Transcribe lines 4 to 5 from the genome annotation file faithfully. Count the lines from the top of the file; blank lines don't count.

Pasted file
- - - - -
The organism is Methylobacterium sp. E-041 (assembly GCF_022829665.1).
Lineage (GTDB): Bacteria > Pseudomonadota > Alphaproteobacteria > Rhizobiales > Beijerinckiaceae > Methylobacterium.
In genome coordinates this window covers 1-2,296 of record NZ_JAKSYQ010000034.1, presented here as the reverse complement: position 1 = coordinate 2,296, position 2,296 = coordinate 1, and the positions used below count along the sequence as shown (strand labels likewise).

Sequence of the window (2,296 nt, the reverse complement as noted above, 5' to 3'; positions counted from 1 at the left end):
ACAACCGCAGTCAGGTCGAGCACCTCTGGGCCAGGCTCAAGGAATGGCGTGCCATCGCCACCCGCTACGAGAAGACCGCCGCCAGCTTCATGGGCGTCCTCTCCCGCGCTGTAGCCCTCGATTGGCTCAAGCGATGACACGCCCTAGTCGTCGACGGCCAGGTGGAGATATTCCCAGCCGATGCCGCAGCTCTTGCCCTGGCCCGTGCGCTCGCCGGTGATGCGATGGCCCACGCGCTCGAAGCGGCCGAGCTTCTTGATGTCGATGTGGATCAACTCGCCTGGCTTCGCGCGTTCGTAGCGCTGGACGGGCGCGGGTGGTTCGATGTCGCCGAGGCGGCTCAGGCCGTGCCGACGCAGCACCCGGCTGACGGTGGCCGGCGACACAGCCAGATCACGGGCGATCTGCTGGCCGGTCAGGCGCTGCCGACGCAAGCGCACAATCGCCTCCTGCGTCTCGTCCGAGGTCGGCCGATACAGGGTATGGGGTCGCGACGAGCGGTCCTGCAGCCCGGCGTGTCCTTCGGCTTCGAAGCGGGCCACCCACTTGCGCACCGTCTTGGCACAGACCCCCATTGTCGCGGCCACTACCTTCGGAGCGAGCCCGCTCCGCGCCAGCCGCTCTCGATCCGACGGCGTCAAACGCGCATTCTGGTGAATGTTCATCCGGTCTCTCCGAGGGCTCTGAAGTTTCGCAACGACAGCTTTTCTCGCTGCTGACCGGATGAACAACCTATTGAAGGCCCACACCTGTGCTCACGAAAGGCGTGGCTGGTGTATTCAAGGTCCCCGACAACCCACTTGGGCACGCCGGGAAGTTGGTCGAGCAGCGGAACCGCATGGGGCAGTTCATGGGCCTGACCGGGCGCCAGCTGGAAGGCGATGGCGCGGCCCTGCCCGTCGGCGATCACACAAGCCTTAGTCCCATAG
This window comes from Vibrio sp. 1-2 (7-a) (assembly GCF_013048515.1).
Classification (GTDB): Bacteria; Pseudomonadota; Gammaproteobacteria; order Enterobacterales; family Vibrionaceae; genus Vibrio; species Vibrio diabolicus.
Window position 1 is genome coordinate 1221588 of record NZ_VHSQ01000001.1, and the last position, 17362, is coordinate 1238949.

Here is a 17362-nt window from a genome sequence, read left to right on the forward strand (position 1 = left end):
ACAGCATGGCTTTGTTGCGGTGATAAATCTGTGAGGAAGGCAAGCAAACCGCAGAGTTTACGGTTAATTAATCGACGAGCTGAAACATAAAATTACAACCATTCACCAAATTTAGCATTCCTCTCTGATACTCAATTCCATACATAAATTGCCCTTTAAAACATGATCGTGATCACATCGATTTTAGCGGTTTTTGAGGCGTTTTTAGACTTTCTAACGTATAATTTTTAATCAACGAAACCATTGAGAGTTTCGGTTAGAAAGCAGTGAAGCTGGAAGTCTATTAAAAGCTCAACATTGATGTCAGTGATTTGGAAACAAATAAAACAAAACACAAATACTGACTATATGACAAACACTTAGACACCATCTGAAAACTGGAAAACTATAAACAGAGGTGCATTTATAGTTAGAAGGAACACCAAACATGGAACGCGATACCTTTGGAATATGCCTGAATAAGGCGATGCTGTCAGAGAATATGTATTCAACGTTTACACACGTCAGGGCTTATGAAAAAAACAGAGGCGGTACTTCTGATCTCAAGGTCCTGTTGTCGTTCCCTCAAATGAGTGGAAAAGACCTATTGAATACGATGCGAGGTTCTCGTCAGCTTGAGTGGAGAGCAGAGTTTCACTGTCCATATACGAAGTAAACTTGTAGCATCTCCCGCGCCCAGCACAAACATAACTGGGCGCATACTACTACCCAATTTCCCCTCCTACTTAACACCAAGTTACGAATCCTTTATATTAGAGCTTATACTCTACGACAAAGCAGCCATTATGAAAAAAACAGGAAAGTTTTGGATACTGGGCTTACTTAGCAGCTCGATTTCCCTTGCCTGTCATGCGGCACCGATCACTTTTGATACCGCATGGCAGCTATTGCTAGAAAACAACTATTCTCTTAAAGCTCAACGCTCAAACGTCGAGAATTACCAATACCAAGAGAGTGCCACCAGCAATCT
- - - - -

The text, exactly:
Sequence of the window (2,296 nt, the reverse complement as noted above, 5' to 3'; positions counted from 1 at the left end):
ACAACCGCAGTCAGGTCGAGCACCTCTGGGCCAGGCTCAAGGAATGGCGTGCCATCGCCACCCGCTACGAGAAGACCGCCGCCAGCTTCATGGGCGTCCTCTCCCGCGCTGTAGCCCTCGATTGGCTCAAGCGATGACACGCCCTAGTCGTCGACGGCCAGGTGGAGATATTCCCAGCCGATGCCGCAGCTCTTGCCCTGGCCCGTGCGCTCGCCGGTGATGCGATGGCCCACGCGCTCGAAGCGGCCGAGCTTCTTGATGTCGATGTGGATCAACTCGCCTGGCTTCGCGCGTTCGTAGCGCTGGACGGGCGCGGGTGGTTCGATGTCGCCGAGGCGGCTCAGGCCGTGCCGACGCAGCACCCGGCTGACGGTGGCCGGCGACACAGCCAGATCACGGGCGATCTGCTGGCCGGTCAGGCGCTGCCGACGCAAGCGCACAATCGCCTCCTGCGTCTCGTCCGAGGTCGGCCGATACAGGGTATGGGGTCGCGACGAGCGGTCCTGCAGCCCGGCGTGTCCTTCGGCTTCGAAGCGGGCCACCCACTTGCGCACCGTCTTGGCACAGACCCCCATTGTCGCGGCCACTACCTTCGGAGCGAGCCCGCTCCGCGCCAGCCGCTCTCGATCCGACGGCGTCAAACGCGCATTCTGGTGAATGTTCATCCGGTCTCTCCGAGGGCTCTGAAGTTTCGCAACGACAGCTTTTCTCGCTGCTGACCGGATGAACAACCTATTGAAGGCCCACACCTGTGCTCACGAAAGGCGTGGCTGGTGTATTCAAGGTCCCCGACAACCCACTTGGGCACGCCGGGAAGTTGGTCGAGCAGCGGAACCGCATGGGGCAGTTCATGGGCCTGACCGGGCGCCAGCTGGAAGGCGATGGCGCGGCCCTGCCCGTCGGCGATCACACAAGCCTTAGTCCCATAG